Universal Joints

Cars are finely engineers devices, but some parts are surprisingly simple. One of them is the drive shaft. The job of the engine is to convert vertical energy into rotation that can power a wheel. This was first achieved using steam engines where the linear motion of steam was converted into power for wheels using complex joints. In combustion engines, power is transferred to the wheels via the drive shaft. 

Although they often contain universal joints that allow them a degree of flexibility, the shaft is little more than a spinning rod that transfers rotational energy from the engine to either the front wheels or the rear wheels. All-wheel drive requires a longer shaft and is a bit more complicated. While this solution might seem crude, it is in fact the most efficient option. The alternative would be to convert power into electricity and then back into rotational energy.

Extra information about universal joints

The efficiency of a combustion engine seldom exceeds 30 percent. The rest is lost as heat and some friction. Because the drive shaft delivers the working power to the wheels, it must be very efficient. This means that it is well lubricated and uses finely crafted joints that are resistant to effects from vibration. It is very precise and does not lose much power. If it did, then it would be torn apart by friction and heat.

Power from the engine goes from one of two places. Either power is transferred to the power converter in order to charge the battery or else it is use to drive the car. The engine also idles when it is stopped, at which point the drive chain might unlock from the idle engine so that no unnecessary forces are applied.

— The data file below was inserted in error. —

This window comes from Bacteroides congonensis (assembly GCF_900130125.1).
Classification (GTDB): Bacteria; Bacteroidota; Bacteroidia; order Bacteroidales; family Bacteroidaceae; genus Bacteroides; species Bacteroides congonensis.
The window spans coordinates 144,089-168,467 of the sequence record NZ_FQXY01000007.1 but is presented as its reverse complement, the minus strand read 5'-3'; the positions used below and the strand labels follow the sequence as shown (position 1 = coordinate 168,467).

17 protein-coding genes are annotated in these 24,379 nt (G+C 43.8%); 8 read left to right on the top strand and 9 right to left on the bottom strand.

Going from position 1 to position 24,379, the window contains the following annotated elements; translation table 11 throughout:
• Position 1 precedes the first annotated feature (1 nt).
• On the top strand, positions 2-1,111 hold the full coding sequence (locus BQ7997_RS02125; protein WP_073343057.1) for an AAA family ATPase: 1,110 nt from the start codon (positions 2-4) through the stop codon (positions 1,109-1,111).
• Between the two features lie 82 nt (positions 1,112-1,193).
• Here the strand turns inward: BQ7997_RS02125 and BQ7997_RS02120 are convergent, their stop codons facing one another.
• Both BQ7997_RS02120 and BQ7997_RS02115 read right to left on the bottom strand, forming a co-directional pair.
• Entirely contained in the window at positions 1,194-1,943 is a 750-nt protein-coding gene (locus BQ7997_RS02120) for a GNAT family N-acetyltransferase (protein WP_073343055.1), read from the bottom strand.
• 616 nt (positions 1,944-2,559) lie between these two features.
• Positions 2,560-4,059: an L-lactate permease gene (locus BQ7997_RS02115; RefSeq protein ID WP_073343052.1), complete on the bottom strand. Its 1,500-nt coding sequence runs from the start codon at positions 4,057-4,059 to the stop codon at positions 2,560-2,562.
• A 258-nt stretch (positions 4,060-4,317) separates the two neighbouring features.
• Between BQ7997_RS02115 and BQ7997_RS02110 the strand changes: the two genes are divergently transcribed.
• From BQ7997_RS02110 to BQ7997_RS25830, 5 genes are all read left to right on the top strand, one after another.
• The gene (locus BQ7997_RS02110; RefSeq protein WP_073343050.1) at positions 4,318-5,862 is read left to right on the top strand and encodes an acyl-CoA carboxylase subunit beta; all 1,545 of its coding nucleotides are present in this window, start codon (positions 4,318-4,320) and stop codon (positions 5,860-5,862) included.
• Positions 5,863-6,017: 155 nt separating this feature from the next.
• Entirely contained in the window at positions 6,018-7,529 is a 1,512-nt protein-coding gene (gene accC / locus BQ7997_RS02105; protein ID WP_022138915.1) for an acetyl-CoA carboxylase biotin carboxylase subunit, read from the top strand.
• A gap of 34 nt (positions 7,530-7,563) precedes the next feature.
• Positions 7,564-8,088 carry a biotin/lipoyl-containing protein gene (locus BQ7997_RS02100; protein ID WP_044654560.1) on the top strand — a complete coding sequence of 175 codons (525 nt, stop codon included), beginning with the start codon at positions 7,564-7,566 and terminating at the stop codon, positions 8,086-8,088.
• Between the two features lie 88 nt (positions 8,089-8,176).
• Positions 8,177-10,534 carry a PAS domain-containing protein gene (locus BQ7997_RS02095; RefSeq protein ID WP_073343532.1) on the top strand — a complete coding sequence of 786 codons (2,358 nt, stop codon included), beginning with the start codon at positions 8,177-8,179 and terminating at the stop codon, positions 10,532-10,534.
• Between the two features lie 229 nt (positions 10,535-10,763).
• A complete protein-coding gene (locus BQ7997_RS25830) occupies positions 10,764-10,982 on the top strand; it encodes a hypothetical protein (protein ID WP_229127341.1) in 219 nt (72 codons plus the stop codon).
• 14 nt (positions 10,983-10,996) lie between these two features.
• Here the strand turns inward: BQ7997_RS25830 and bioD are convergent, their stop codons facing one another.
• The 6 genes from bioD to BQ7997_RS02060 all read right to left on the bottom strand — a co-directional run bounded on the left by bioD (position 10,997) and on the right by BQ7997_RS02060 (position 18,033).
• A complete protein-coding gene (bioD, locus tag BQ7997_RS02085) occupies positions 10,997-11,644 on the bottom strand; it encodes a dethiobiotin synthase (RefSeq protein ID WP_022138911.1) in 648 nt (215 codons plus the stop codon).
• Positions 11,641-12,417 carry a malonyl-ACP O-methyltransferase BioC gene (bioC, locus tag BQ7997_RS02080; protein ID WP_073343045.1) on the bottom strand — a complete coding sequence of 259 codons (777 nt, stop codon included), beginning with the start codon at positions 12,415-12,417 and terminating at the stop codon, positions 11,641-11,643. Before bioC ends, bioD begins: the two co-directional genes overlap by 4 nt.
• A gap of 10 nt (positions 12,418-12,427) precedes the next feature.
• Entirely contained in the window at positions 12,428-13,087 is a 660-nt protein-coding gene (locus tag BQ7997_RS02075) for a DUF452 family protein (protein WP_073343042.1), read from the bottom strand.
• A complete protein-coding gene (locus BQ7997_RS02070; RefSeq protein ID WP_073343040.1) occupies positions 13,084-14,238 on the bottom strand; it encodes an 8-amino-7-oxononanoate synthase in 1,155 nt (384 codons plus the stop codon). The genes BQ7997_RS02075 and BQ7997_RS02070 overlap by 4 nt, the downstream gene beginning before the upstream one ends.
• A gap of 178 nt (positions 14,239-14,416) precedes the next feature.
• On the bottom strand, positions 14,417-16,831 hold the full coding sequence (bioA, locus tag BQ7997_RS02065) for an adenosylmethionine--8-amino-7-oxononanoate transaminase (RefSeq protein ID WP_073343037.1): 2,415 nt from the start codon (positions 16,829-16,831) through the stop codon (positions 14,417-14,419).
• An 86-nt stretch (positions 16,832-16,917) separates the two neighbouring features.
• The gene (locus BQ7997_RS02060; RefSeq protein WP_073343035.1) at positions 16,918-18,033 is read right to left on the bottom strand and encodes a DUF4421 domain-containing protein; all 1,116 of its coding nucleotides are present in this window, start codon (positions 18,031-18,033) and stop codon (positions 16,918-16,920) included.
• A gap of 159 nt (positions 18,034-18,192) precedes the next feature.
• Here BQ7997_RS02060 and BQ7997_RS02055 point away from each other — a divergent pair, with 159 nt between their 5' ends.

The drive shaft itself is simple, but it is controlled by a complex mechanism called the transmission. This is a complex system of gears that converts power from the engine into power for the drive shaft and also for the battery charger. This complexity is necessary because more force is needed to start a car than is needed to keep it in high speed. Also, traversing wet or icy terrain might require a higher gear ratio due to poor traction from the wheels.

The transmission determines how much power goes into the shaft and at what speed. It is possible for the shaft to rotate at a slow speed but with far more torque than at high speed. This is possible because of a high gear ratio that turns a faster spin into more power at a lower speed. Again, this is important when first starting a car. It is hard to break inertia, and a car is actually hardest to decelerate at low speeds because of all the power being applied by the engine.

The drive mechanism is remarkable for its resilience. The joins are precisely fashioned and well lubricated so they experience minimal friction and are able to spin at the incredibly high speed necessary to power a car on the highway. Future improvements might be possible, but it is hard to beat the capacity and longevity of the device already in your car.